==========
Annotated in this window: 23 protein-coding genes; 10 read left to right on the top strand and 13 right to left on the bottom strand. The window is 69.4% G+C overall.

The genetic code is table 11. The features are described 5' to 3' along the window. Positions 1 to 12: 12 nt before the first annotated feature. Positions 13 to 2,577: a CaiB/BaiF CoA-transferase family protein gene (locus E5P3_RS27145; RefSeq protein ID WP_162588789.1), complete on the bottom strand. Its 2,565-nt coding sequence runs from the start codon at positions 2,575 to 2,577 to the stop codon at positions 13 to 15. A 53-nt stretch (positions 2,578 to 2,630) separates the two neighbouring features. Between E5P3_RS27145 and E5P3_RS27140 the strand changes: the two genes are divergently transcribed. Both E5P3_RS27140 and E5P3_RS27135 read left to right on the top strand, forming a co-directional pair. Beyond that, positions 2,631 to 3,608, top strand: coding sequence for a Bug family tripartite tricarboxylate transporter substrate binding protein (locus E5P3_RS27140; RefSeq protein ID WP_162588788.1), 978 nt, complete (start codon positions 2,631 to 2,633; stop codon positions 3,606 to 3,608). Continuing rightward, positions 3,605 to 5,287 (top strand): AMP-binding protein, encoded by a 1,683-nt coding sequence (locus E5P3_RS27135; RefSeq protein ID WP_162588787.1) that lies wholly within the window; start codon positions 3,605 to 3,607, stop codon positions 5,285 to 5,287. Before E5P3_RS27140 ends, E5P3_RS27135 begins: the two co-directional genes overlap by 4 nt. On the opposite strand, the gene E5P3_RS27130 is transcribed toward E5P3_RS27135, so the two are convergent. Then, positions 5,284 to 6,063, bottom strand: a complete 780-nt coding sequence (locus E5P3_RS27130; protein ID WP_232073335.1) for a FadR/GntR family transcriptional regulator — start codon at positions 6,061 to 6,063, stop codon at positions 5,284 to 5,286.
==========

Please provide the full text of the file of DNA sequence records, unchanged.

Annotated in this window: 23 protein-coding genes; 10 read left to right on the top strand and 13 right to left on the bottom strand. The window is 69.4% G+C overall.

The genetic code is table 11. The features are described 5' to 3' along the window. Positions 1 to 12: 12 nt before the first annotated feature. Positions 13 to 2,577: a CaiB/BaiF CoA-transferase family protein gene (locus E5P3_RS27145; RefSeq protein ID WP_162588789.1), complete on the bottom strand. Its 2,565-nt coding sequence runs from the start codon at positions 2,575 to 2,577 to the stop codon at positions 13 to 15. A 53-nt stretch (positions 2,578 to 2,630) separates the two neighbouring features. Between E5P3_RS27145 and E5P3_RS27140 the strand changes: the two genes are divergently transcribed. Both E5P3_RS27140 and E5P3_RS27135 read left to right on the top strand, forming a co-directional pair. Beyond that, positions 2,631 to 3,608, top strand: coding sequence for a Bug family tripartite tricarboxylate transporter substrate binding protein (locus E5P3_RS27140; RefSeq protein ID WP_162588788.1), 978 nt, complete (start codon positions 2,631 to 2,633; stop codon positions 3,606 to 3,608). Continuing rightward, positions 3,605 to 5,287 (top strand): AMP-binding protein, encoded by a 1,683-nt coding sequence (locus E5P3_RS27135; RefSeq protein ID WP_162588787.1) that lies wholly within the window; start codon positions 3,605 to 3,607, stop codon positions 5,285 to 5,287. Before E5P3_RS27140 ends, E5P3_RS27135 begins: the two co-directional genes overlap by 4 nt. On the opposite strand, the gene E5P3_RS27130 is transcribed toward E5P3_RS27135, so the two are convergent. Then, positions 5,284 to 6,063, bottom strand: a complete 780-nt coding sequence (locus E5P3_RS27130; protein ID WP_232073335.1) for a FadR/GntR family transcriptional regulator — start codon at positions 6,061 to 6,063, stop codon at positions 5,284 to 5,286.